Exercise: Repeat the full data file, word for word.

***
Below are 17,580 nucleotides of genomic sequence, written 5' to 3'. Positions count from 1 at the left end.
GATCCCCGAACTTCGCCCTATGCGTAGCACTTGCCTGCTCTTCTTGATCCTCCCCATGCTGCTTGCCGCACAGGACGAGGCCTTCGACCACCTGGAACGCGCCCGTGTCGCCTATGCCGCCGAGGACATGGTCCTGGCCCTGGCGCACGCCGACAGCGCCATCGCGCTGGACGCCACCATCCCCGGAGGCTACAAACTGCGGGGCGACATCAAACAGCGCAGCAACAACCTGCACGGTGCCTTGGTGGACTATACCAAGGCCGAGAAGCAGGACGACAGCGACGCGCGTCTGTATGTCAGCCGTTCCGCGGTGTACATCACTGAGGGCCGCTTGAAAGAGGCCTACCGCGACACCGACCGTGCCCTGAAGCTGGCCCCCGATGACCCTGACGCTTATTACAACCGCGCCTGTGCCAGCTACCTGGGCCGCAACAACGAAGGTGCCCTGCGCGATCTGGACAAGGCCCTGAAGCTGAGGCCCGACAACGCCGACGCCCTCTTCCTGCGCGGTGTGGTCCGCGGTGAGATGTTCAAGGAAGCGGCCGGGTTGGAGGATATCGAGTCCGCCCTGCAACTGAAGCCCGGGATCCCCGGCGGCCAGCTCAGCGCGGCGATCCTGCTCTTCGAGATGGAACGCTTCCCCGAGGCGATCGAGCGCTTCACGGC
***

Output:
Below are 17,580 nucleotides of genomic sequence, written 5' to 3'. Positions count from 1 at the left end.
GATCCCCGAACTTCGCCCTATGCGTAGCACTTGCCTGCTCTTCTTGATCCTCCCCATGCTGCTTGCCGCACAGGACGAGGCCTTCGACCACCTGGAACGCGCCCGTGTCGCCTATGCCGCCGAGGACATGGTCCTGGCCCTGGCGCACGCCGACAGCGCCATCGCGCTGGACGCCACCATCCCCGGAGGCTACAAACTGCGGGGCGACATCAAACAGCGCAGCAACAACCTGCACGGTGCCTTGGTGGACTATACCAAGGCCGAGAAGCAGGACGACAGCGACGCGCGTCTGTATGTCAGCCGTTCCGCGGTGTACATCACTGAGGGCCGCTTGAAAGAGGCCTACCGCGACACCGACCGTGCCCTGAAGCTGGCCCCCGATGACCCTGACGCTTATTACAACCGCGCCTGTGCCAGCTACCTGGGCCGCAACAACGAAGGTGCCCTGCGCGATCTGGACAAGGCCCTGAAGCTGAGGCCCGACAACGCCGACGCCCTCTTCCTGCGCGGTGTGGTCCGCGGTGAGATGTTCAAGGAAGCGGCCGGGTTGGAGGATATCGAGTCCGCCCTGCAACTGAAGCCCGGGATCCCCGGCGGCCAGCTCAGCGCGGCGATCCTGCTCTTCGAGATGGAACGCTTCCCCGAGGCGATCGAGCGCTTCACGGC